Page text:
Written by James Payne

Wednesday, 14 January 2009

User Rating: / 1

cutterstips and tricks
tobacco faqstobacco gift ideas

A Guillotine CutterIn this article we are going to take a look at something that can make or break your experience with a good cigar. No matter if you are smoking a cheap stogie you picked up at a local convenience store, or a fine Cuban you procured on vacation, making the proper cut – and having the proper tools to do so – should be a priority on any smoker’s list. So come take a peek inside, where we will discuss the different methods and means of getting that perfect cut (and perfect smoke) every time.

The Art of Cutting Your Cigar

Like most things associated with cigar smoking, making a proper cut is a practiced art. That isn’t to say that it is particularly difficult, but knowing how to make the proper cut for a cigar does take a little forethought at first.

For starters, you will need to figure out how to prepare the head of your cigar. This is known as the cap, and virtually ever premium handmade cigar comes with a tobacco cap, typically cut from the same leaves that were used to wrap the cigar. You can either choose to cut this cap, or puncture it. But choose wisely – the way you prepare your cigar will decide whether your smoke is wet and falls to pieces, or if you wind up with a smooth, inviting burn.

The objective to keep in mind is that you want the cut to open up the tip of the cigar just enough for a thick and satisfactory draw, while being sure to leave the cigar as intact as humanly possible. You will want to feel a modicum of resistance when you take your puff, but not so much that it seems like a lot of work. The key is to relax and enjoy your cigar. Think of the difference between a slightly melted milkshake, and a frozen one.

With all of this in mind, let’s now take a look at the different types of cuts and the tools used to achieve them.



0 # Ji Chul Kim 2009-01-16 06:27
A couple of points. Thanks for sharing your thoughts on the the Guillotine style cutters. As far as receiving a tight or loose draw on the cigar, storage conditions in my opinion play a greater factor in this situation versus the cut. Granted someone may cut off an inch or two of a cigar to get past a plug, but that's not what I had in mind.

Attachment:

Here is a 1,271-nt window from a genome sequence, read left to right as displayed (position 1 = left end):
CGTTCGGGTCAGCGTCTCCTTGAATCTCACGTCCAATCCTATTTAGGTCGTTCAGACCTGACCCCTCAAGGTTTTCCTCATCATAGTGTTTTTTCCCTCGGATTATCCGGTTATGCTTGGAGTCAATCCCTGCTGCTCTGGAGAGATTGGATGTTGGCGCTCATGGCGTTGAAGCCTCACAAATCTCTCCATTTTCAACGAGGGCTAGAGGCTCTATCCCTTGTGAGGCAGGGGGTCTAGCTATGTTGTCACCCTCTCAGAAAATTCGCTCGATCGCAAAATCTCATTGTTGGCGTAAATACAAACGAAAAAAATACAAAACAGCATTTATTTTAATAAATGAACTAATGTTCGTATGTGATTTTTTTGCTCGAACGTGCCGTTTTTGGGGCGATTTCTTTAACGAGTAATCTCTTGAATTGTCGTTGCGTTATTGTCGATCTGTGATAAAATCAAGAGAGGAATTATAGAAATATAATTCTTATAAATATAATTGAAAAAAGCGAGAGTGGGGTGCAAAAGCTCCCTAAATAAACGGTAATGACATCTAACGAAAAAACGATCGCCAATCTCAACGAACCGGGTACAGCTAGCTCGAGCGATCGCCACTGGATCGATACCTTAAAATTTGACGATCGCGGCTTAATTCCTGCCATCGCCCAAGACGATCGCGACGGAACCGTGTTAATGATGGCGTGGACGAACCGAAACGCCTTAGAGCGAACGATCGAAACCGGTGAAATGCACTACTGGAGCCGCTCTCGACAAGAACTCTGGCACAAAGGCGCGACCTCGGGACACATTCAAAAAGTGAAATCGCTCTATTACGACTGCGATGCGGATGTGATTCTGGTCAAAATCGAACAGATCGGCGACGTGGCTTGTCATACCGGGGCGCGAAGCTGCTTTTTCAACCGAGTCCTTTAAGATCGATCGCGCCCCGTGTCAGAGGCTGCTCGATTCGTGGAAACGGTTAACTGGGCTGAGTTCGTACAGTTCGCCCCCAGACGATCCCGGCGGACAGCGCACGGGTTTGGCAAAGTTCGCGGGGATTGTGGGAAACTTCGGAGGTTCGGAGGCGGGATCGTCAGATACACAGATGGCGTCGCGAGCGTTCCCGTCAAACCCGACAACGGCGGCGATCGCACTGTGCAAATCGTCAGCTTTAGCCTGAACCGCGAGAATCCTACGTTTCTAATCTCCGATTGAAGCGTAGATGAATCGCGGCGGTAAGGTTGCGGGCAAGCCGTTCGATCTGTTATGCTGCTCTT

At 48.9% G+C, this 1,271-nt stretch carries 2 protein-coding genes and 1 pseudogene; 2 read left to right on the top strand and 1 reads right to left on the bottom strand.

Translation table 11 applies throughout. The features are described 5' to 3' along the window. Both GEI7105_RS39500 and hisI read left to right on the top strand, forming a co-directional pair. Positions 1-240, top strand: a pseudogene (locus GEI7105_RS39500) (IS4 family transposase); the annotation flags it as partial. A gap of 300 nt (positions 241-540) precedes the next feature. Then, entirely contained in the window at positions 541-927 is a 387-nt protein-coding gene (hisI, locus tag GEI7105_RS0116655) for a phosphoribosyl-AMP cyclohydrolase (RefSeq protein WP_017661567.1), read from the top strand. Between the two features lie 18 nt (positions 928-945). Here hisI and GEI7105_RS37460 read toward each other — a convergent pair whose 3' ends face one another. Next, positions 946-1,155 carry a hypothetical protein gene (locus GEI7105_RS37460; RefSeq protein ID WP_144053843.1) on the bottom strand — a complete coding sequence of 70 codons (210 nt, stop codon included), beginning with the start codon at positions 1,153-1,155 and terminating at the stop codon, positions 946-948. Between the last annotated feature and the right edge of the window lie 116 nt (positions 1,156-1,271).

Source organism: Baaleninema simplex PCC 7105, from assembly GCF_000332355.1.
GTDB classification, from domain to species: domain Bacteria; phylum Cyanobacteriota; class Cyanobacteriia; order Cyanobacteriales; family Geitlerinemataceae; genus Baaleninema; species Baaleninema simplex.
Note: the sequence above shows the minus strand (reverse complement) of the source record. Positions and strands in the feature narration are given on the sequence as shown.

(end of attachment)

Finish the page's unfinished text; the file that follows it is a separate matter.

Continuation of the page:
V-cutters are not the only style that range from a few dollars to thousands of dollars, there are straight cut guillotines made of the same materials and in the same range as described for V-cutters!

Reply | Reply with quote | Quote
0 # James Payne 2009-01-24 08:34
Hi Ji,

Good point with regards to storage, and you are definitely right about the price of those guillotines! Thanks for reading!

Reply | Reply with quote | Quote
0 # James Payne 2009-01-24 08:36
Thanks for dropping by for the first article in a two part series on choosing the proper cutter for your cigars. In addition to cutting techniques, I talk about the different types of cutters, particularly the v-cut and the guillotine. Drop by and let me know your own take on the tools available; I'd love to hear from you!

Reply | Reply with quote | Quote

Add comment

Security code


Sign Up to our


Member Cigar Reviews | Staff Cigar Reviews | Cigar Videos | One on One Interviews | Cigar News | Puffcast | Cigar Forums | Lifestyle | Partners | Contact
© 2015 by Caputo Media, LLC. All rights reserved.
Terms of Service - Privacy Policy - Ad Blockers Suck! Why? Daily Digest

Thank you for your interest in the Daily Digest. Get notified of all new content on in our free Daily Digest. To subscribe, enter your email address below and click the subscribe button.

Email Address:

Email will come from "". Please whitelist this email address.

Cancel and Return to page